There’s no secret that the EU and other governments are looking at Apple’s control over the App Store with an increasingly critical eye. Even with that in mind, this report from Mark Gurman is still wild:
Software engineering and services employees are engaged in a major push to open up key elements of Apple’s platforms, according to people familiar with the efforts. As part of the changes, customers could ultimately download third-party software to their iPhones and iPads without using the company’s App Store, sidestepping Apple’s restrictions and the up-to-30% commission it imposes on payments.
Over at Six Colors, Dan Moren writes:
The rationale behind such a change is the Digital Markets Act, a European law that comes into effect in 2024, which mandates more control in the hands of users instead of platform owners. Critics have taken shots at some of the aspects of this law, such as interoperability between messaging protocols, but there’s no getting around that the European Union is a major market for tech companies, and its laws have a way of enforcing sweeping changes—for good or ill. (See the similar law enforcing the use of a standard charging connector on smartphones which is reported to helped spur Apple’s decision to shift the iPhone from its proprietary Lightning connector to USB-C.)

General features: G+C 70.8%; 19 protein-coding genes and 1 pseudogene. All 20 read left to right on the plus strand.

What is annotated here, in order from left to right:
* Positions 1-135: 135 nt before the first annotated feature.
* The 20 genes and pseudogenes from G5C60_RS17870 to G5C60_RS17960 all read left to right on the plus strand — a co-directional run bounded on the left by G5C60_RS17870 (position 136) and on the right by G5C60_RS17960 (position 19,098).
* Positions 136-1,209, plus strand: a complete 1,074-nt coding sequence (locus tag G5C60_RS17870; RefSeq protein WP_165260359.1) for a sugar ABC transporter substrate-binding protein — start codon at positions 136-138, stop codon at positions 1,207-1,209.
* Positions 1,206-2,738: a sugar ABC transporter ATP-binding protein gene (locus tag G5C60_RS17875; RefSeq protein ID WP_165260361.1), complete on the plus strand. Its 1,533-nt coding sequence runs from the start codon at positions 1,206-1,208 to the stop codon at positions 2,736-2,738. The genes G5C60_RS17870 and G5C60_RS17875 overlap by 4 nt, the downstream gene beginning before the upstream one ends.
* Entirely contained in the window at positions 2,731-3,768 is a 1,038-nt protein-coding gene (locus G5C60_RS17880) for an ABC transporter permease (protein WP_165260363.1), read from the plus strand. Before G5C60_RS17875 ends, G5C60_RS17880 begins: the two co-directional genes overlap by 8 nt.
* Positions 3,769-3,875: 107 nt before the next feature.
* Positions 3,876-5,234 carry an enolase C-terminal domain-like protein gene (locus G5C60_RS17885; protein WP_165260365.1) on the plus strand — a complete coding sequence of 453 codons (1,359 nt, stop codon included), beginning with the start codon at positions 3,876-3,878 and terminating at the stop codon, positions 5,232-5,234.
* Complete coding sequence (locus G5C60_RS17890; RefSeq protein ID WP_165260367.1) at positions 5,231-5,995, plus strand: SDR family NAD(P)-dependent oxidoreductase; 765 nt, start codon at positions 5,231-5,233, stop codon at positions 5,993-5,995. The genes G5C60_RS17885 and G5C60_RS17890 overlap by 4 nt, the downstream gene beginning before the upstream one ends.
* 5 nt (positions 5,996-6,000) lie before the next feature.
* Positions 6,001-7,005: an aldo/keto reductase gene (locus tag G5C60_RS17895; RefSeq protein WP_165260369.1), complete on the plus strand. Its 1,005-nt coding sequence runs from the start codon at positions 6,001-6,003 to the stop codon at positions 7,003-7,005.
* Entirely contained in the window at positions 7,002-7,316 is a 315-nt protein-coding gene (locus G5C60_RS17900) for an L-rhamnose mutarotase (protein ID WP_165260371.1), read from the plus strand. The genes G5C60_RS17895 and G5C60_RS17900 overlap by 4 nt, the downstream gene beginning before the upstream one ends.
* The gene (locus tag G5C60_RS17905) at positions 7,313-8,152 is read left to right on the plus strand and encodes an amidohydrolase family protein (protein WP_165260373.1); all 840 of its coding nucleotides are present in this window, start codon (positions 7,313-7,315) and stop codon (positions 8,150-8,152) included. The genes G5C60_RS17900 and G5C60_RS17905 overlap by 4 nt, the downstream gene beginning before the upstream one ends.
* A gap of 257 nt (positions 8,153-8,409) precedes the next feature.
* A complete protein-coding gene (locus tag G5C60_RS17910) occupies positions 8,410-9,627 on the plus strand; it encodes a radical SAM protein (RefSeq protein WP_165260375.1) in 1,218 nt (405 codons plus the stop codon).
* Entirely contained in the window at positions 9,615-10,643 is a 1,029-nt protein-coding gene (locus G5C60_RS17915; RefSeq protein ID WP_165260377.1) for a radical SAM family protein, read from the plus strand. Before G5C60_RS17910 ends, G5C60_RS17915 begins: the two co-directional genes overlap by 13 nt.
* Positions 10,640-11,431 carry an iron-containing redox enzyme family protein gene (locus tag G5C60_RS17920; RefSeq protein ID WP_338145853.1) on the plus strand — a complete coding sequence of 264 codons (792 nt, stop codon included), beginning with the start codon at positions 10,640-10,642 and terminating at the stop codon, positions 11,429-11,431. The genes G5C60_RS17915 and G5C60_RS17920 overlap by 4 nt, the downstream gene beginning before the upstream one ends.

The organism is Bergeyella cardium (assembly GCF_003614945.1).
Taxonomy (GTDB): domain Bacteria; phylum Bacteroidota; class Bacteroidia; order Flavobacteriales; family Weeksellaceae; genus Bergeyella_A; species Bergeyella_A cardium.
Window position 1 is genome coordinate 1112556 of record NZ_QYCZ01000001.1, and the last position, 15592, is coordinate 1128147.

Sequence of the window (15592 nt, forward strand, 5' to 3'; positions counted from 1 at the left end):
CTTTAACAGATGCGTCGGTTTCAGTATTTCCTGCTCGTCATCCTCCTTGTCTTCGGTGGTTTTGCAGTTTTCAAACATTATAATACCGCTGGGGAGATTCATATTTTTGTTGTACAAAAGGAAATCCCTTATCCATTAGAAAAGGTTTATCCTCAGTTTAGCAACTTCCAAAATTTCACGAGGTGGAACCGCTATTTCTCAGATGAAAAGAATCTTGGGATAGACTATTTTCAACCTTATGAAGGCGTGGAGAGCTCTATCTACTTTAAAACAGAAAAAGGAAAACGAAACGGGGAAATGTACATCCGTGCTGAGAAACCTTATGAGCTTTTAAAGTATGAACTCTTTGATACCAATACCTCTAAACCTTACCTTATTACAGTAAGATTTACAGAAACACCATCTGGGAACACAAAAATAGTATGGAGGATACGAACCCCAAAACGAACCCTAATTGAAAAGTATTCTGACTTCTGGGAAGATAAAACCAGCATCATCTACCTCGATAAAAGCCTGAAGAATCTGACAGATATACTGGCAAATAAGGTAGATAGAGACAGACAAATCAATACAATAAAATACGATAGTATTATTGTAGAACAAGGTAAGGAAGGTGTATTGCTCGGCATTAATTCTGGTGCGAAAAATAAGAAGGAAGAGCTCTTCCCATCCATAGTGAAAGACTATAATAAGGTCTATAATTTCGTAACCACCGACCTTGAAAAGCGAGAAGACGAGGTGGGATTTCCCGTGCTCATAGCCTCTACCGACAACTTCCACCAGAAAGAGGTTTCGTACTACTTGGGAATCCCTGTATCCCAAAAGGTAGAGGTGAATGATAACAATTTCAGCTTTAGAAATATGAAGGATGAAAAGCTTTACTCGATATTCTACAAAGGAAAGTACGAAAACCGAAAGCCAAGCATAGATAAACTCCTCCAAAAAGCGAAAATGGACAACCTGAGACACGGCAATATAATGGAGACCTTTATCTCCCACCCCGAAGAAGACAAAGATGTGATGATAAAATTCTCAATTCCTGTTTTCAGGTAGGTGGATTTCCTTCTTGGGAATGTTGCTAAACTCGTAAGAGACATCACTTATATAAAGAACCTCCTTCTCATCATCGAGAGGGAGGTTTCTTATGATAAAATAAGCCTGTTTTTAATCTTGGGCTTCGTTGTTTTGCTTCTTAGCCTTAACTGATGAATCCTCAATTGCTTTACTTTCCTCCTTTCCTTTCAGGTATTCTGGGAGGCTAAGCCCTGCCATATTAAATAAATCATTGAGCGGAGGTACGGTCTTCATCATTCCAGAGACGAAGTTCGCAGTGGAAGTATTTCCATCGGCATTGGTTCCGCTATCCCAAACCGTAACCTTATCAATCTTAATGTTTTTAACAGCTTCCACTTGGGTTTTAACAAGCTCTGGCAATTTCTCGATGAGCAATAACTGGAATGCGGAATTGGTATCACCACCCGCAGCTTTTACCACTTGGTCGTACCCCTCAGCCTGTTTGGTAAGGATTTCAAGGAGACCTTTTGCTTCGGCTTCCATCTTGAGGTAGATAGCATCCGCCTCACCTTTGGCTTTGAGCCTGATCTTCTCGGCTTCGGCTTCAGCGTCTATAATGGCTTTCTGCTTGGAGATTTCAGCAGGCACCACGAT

But Apple has been a staunch defender of its App Store approach, on the ground of security and privacy—not to mention protecting its 30-percent cut. That’s proved unpopular with developers, including major opponents like Epic Games and Spotify, both of which have taken shots at Apple for its restrictions.
Opening up app installations on the iPhone would radically change how the product works for some users, but I think many would choose to continue to use the App Store exclusively.